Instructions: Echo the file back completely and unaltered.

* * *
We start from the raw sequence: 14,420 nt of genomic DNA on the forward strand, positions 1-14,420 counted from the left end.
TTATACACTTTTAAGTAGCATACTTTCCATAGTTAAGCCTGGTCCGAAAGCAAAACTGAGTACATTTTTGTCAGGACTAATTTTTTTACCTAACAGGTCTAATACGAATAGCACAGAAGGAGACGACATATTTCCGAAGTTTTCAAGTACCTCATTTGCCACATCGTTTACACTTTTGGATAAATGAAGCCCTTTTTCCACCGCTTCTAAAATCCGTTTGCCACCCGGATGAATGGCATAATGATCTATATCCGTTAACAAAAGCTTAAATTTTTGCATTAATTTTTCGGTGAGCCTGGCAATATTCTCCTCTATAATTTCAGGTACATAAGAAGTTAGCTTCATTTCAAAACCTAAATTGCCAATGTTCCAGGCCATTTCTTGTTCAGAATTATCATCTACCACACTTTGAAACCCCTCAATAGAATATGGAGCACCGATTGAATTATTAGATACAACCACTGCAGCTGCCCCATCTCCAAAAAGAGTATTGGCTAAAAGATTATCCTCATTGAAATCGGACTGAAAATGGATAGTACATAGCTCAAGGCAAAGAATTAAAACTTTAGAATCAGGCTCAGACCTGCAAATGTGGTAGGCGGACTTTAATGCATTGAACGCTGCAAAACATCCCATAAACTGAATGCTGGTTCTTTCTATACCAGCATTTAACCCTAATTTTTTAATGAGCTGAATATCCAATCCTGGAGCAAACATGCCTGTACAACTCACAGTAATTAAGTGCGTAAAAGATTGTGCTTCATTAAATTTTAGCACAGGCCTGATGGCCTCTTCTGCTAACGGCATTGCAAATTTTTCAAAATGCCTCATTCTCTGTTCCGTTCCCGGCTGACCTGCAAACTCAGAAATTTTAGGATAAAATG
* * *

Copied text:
We start from the raw sequence: 14,420 nt of genomic DNA on the forward strand, positions 1-14,420 counted from the left end.
TTATACACTTTTAAGTAGCATACTTTCCATAGTTAAGCCTGGTCCGAAAGCAAAACTGAGTACATTTTTGTCAGGACTAATTTTTTTACCTAACAGGTCTAATACGAATAGCACAGAAGGAGACGACATATTTCCGAAGTTTTCAAGTACCTCATTTGCCACATCGTTTACACTTTTGGATAAATGAAGCCCTTTTTCCACCGCTTCTAAAATCCGTTTGCCACCCGGATGAATGGCATAATGATCTATATCCGTTAACAAAAGCTTAAATTTTTGCATTAATTTTTCGGTGAGCCTGGCAATATTCTCCTCTATAATTTCAGGTACATAAGAAGTTAGCTTCATTTCAAAACCTAAATTGCCAATGTTCCAGGCCATTTCTTGTTCAGAATTATCATCTACCACACTTTGAAACCCCTCAATAGAATATGGAGCACCGATTGAATTATTAGATACAACCACTGCAGCTGCCCCATCTCCAAAAAGAGTATTGGCTAAAAGATTATCCTCATTGAAATCGGACTGAAAATGGATAGTACATAGCTCAAGGCAAAGAATTAAAACTTTAGAATCAGGCTCAGACCTGCAAATGTGGTAGGCGGACTTTAATGCATTGAACGCTGCAAAACATCCCATAAACTGAATGCTGGTTCTTTCTATACCAGCATTTAACCCTAATTTTTTAATGAGCTGAATATCCAATCCTGGAGCAAACATGCCTGTACAACTCACAGTAATTAAGTGCGTAAAAGATTGTGCTTCATTAAATTTTAGCACAGGCCTGATGGCCTCTTCTGCTAACGGCATTGCAAATTTTTCAAAATGCCTCATTCTCTGTTCCGTTCCCGGCTGACCTGCAAACTCAGAAATTTTAGGATAAAATG